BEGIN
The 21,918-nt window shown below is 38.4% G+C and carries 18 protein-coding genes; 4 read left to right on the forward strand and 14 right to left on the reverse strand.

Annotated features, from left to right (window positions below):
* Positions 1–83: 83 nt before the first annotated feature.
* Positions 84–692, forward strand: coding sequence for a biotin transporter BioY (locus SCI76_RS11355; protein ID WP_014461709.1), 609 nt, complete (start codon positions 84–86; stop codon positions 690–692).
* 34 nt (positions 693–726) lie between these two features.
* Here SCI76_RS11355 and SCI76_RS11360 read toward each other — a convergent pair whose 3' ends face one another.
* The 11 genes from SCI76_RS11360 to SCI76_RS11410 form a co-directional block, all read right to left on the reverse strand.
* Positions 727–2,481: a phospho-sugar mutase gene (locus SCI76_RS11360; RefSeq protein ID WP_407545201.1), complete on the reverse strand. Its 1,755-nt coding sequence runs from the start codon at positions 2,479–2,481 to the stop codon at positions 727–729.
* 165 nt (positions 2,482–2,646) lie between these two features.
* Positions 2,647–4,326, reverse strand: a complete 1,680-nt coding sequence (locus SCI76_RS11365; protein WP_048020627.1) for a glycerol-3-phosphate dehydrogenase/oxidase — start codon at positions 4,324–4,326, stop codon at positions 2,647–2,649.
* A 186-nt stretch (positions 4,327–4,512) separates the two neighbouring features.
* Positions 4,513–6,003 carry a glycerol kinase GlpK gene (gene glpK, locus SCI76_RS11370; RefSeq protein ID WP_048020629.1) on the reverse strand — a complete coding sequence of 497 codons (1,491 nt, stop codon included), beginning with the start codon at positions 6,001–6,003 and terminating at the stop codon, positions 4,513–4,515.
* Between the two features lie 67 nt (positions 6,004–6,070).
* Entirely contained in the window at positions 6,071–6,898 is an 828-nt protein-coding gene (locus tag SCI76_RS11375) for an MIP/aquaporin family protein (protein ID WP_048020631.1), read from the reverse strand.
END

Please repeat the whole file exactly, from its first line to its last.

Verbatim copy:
The 21,918-nt window shown below is 38.4% G+C and carries 18 protein-coding genes; 4 read left to right on the forward strand and 14 right to left on the reverse strand.

Annotated features, from left to right (window positions below):
* Positions 1–83: 83 nt before the first annotated feature.
* Positions 84–692, forward strand: coding sequence for a biotin transporter BioY (locus SCI76_RS11355; protein ID WP_014461709.1), 609 nt, complete (start codon positions 84–86; stop codon positions 690–692).
* 34 nt (positions 693–726) lie between these two features.
* Here SCI76_RS11355 and SCI76_RS11360 read toward each other — a convergent pair whose 3' ends face one another.
* The 11 genes from SCI76_RS11360 to SCI76_RS11410 form a co-directional block, all read right to left on the reverse strand.
* Positions 727–2,481: a phospho-sugar mutase gene (locus SCI76_RS11360; RefSeq protein ID WP_407545201.1), complete on the reverse strand. Its 1,755-nt coding sequence runs from the start codon at positions 2,479–2,481 to the stop codon at positions 727–729.
* 165 nt (positions 2,482–2,646) lie between these two features.
* Positions 2,647–4,326, reverse strand: a complete 1,680-nt coding sequence (locus SCI76_RS11365; protein WP_048020627.1) for a glycerol-3-phosphate dehydrogenase/oxidase — start codon at positions 4,324–4,326, stop codon at positions 2,647–2,649.
* A 186-nt stretch (positions 4,327–4,512) separates the two neighbouring features.
* Positions 4,513–6,003 carry a glycerol kinase GlpK gene (gene glpK, locus SCI76_RS11370; RefSeq protein ID WP_048020629.1) on the reverse strand — a complete coding sequence of 497 codons (1,491 nt, stop codon included), beginning with the start codon at positions 6,001–6,003 and terminating at the stop codon, positions 4,513–4,515.
* Between the two features lie 67 nt (positions 6,004–6,070).
* Entirely contained in the window at positions 6,071–6,898 is an 828-nt protein-coding gene (locus tag SCI76_RS11375) for an MIP/aquaporin family protein (protein ID WP_048020631.1), read from the reverse strand.